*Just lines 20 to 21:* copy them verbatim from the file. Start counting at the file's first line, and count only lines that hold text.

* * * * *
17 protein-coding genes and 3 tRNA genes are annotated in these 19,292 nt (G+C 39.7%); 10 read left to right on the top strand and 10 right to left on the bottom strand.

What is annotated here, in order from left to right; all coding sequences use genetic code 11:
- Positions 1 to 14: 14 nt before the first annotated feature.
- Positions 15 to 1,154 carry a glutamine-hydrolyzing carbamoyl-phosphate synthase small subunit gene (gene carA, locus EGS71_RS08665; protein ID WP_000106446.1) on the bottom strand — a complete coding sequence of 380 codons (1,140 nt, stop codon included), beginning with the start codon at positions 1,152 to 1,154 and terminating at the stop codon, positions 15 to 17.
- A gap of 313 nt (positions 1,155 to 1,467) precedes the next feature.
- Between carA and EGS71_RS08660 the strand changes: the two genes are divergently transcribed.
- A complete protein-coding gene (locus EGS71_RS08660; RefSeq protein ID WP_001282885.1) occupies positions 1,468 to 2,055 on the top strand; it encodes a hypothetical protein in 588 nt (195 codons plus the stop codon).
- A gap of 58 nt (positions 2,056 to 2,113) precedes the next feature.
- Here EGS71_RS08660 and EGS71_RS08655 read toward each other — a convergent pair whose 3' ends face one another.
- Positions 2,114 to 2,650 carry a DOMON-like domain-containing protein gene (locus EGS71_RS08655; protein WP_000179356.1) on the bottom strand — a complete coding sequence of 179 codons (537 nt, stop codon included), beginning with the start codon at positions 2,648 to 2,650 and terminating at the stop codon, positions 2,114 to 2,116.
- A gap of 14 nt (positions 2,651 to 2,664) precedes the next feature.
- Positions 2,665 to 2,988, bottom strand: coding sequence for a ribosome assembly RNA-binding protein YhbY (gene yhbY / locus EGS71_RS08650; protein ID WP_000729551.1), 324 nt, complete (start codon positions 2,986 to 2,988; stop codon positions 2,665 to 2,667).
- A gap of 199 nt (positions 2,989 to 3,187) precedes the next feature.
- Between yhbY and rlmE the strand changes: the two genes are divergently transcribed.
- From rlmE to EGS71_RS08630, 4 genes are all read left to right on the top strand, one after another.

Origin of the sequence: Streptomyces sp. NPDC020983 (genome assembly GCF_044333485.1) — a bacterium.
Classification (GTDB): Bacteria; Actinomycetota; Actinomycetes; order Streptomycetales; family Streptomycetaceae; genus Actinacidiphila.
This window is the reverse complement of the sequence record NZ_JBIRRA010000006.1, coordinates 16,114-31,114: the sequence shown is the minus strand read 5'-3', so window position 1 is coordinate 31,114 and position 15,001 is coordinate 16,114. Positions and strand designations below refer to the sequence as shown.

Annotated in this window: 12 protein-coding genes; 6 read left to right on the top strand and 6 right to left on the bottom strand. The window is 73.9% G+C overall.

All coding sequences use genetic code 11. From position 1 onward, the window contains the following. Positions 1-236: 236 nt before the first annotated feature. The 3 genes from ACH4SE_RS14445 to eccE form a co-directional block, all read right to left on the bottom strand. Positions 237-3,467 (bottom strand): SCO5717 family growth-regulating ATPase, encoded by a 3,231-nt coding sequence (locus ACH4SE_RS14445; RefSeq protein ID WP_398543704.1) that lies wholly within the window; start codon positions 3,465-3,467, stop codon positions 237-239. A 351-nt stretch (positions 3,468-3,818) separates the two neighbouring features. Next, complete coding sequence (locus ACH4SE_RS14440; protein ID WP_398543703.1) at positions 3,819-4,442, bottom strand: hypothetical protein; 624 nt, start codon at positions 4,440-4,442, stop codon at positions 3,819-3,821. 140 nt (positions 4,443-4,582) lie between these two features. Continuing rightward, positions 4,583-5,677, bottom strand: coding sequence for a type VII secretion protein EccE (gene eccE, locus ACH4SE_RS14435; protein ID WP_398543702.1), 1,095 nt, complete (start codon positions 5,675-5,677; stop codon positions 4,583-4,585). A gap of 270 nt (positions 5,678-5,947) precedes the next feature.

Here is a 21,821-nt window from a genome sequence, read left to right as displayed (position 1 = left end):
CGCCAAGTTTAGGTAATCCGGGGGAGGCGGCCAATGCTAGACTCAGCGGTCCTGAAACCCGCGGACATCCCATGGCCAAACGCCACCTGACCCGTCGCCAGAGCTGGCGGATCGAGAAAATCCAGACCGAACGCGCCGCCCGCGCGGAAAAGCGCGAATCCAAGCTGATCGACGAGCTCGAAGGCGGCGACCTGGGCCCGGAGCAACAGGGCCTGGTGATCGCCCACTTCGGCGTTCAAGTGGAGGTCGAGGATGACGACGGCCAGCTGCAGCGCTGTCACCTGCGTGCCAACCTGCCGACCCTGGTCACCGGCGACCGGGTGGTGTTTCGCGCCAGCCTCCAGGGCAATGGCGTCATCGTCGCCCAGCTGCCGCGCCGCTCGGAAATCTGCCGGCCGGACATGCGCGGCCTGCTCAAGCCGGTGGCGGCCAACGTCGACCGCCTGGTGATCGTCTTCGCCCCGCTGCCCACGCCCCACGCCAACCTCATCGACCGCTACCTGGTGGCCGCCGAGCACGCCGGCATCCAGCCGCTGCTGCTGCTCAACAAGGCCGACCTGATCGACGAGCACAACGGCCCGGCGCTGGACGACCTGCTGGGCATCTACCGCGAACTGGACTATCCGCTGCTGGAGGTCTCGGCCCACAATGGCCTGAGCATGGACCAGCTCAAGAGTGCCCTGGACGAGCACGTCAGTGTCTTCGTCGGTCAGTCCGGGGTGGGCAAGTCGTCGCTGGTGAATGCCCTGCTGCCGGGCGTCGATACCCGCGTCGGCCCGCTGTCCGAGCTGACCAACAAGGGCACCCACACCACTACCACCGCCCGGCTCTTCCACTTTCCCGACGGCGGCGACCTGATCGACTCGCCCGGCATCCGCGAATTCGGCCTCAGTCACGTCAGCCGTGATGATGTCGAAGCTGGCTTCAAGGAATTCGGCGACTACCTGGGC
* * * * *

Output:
All coding sequences use genetic code 11. From position 1 onward, the window contains the following. Positions 1-236: 236 nt before the first annotated feature. The 3 genes from ACH4SE_RS14445 to eccE form a co-directional block, all read right to left on the bottom strand. Positions 237-3,467 (bottom strand): SCO5717 family growth-regulating ATPase, encoded by a 3,231-nt coding sequence (locus ACH4SE_RS14445; RefSeq protein ID WP_398543704.1) that lies wholly within the window; start codon positions 3,465-3,467, stop codon positions 237-239. A 351-nt stretch (positions 3,468-3,818) separates the two neighbouring features. Next, complete coding sequence (locus ACH4SE_RS14440; protein ID WP_398543703.1) at positions 3,819-4,442, bottom strand: hypothetical protein; 624 nt, start codon at positions 4,440-4,442, stop codon at positions 3,819-3,821. 140 nt (positions 4,443-4,582) lie between these two features. Continuing rightward, positions 4,583-5,677, bottom strand: coding sequence for a type VII secretion protein EccE (gene eccE, locus ACH4SE_RS14435; protein ID WP_398543702.1), 1,095 nt, complete (start codon positions 5,675-5,677; stop codon positions 4,583-4,585). A gap of 270 nt (positions 5,678-5,947) precedes the next feature.

Here is a 21,821-nt window from a genome sequence, read left to right as displayed (position 1 = left end):